With election day less than 50 days away, another date also is looming in October -- the last day to register in order to be eligible to cast a ballot.
Georgia residents have several options in registering, but whether a voter chooses to do it online or in person the deadline is Oct. 9 if they want to vote in the Nov. 6 general election.
Ahead of that deadline, Colquitt County Democrats are holding a voter drive from 9 a.m.-4 p.m. today at which some of the local candidates are scheduled to appear.
While the presidential race is always the biggest draw on a ballot, local voters will decide races for Colquitt County sheriff and county commission District 2. They also will cast ballots in races for District 171 state representative, for state Public Service Commission and in a referendum on granting the state more power in establishing charter schools.
Those who are not registered may download an application from the Secretary of State’s office at http://www.sos.ga.gov. Colquitt County residents also may request mail-in forms at the Voter Registrar’s office, or a public library, Department of Family and Childrens Services office, military recruitment office, schools and other government offices.
A prospective voter is required to be a U.S. citizen, a legal resident of the state and county, and at least 17 1/2 years old. Those registering for the first time by mail must mail a copy of a form of identification and also present identification to the voter registrar before or at the time of voting.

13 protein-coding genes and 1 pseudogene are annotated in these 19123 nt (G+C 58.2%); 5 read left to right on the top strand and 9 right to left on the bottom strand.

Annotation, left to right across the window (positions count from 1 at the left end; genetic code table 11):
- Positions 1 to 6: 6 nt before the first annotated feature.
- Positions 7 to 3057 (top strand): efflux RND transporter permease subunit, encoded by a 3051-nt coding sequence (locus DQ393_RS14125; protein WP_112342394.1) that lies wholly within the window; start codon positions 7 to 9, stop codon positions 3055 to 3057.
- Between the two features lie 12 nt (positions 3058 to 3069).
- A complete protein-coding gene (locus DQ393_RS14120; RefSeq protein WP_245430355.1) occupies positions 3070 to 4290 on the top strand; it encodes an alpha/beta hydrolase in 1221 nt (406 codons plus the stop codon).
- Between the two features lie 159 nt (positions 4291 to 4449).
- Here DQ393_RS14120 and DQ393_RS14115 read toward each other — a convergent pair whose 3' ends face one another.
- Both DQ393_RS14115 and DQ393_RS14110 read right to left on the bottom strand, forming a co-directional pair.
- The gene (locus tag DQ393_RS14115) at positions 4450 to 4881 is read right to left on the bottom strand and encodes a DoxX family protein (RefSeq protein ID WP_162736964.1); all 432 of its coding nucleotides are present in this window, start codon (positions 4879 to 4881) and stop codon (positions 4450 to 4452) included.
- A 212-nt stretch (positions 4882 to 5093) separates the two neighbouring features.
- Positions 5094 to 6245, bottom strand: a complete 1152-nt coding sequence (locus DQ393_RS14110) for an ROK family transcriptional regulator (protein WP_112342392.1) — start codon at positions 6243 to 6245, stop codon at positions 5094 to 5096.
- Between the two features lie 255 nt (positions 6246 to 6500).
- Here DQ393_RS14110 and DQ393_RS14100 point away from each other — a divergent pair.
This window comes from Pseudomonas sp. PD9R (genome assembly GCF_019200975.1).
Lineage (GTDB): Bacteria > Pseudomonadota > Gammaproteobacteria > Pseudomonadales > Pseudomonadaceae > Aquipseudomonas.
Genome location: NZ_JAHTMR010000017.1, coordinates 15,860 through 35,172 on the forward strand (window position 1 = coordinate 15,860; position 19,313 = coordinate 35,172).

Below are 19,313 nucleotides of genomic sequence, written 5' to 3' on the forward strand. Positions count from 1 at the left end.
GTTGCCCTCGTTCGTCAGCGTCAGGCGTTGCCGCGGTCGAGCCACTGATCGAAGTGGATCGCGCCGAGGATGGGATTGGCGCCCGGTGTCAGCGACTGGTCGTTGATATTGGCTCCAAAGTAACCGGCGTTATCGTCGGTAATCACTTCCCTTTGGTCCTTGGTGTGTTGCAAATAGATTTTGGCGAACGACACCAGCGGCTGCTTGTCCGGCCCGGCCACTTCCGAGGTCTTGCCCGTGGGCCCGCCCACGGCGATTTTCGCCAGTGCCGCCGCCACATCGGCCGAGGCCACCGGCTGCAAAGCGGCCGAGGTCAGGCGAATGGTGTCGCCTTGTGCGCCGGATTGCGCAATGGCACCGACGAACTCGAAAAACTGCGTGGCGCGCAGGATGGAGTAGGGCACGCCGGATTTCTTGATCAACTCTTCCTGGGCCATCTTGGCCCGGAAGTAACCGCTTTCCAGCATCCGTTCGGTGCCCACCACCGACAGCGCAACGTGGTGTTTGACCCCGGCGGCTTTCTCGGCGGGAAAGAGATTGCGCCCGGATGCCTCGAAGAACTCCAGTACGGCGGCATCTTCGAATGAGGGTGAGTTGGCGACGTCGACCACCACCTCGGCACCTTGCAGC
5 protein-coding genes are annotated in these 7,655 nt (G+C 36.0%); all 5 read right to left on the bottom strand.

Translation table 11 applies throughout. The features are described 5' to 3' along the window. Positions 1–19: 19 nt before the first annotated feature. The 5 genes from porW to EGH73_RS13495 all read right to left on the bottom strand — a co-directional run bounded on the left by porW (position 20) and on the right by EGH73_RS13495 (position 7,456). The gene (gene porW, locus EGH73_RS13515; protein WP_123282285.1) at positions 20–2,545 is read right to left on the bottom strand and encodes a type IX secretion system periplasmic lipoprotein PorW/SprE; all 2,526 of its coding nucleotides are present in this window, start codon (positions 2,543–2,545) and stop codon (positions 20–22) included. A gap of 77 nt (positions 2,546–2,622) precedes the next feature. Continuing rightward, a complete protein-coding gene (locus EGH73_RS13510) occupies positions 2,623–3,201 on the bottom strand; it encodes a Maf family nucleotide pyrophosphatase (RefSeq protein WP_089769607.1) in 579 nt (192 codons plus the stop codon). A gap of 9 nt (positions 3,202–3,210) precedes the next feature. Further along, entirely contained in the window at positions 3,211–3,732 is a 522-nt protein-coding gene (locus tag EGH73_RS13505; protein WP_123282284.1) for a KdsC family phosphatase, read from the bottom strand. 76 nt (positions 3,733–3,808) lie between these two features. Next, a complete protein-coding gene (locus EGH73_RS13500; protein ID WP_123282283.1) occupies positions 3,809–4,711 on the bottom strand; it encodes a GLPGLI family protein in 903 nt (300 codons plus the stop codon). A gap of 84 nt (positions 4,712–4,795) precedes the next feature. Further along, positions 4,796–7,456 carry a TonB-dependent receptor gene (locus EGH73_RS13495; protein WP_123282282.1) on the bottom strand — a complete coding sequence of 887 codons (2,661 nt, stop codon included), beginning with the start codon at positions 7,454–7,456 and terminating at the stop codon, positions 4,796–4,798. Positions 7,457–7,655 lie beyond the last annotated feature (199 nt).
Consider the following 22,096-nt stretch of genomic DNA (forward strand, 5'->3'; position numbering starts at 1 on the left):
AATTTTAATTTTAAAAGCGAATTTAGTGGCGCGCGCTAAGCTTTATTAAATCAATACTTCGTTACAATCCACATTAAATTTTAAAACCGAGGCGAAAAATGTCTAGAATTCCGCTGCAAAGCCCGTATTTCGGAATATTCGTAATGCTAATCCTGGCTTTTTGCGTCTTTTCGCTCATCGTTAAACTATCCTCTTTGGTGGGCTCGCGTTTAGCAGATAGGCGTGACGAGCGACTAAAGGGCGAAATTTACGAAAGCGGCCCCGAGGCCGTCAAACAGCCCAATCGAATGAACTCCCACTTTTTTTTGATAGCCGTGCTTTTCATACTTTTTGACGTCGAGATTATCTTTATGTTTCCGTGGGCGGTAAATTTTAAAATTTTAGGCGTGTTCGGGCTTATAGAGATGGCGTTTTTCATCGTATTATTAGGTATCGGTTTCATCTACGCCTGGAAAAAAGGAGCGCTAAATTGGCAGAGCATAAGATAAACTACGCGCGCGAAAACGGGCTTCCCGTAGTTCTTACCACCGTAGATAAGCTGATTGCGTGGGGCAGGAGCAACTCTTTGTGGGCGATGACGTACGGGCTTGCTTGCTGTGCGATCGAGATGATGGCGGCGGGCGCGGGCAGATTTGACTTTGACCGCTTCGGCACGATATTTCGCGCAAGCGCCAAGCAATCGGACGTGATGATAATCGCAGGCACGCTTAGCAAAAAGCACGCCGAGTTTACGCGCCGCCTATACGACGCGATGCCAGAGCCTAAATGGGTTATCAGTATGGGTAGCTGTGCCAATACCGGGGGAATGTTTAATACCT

Those who not sure whether they are registered or not can check with the registrar at (229) 616-7056 or online through the Secretary of State.
Although the Colquitt County Democratic Party is holding the registration drive today, anyone who wishes to participate is welcome, said Lameir Slaughter, party vice chairman and organizer of the event, which will include speakers and performances by church choirs.
“I don’t care which way you vote, we’re just trying to get people registered,” he said. “There’s a lot of people who haven’t been registered.”
Over the last three months the party has registered more than 300 people and hopes to add to that total with today’s event, he said.
“The reason for voting is, it’s not just about the presidential election, it’s about local voting too,” he said. “We complain, but some people do not vote. We need to hold elected officials accountable.”
For black people, Slaughter said, there is another reason to vote.
“At a certain time there was a group of people who couldn’t vote, now we all can,” Slaughter said. “There were some great sacrifices made to make that happen.”
Among those scheduled to attend the registration rally are Sheriff Al Whittington and his challenger, Jerry Evers.
For additional information about voter issues, contact Voter Registrar Paula McCullough at (229) 616-7056, or Probate Court Judge Wes Lewis, who serves as election superintendent, at (229) 616-7415.
With the presidential race on the ballot, Lewis said he expects voter turnout of at least 60 percent. Turnout in 2004 for Colquitt County was 73.52, and was 69.48 percent in 2008.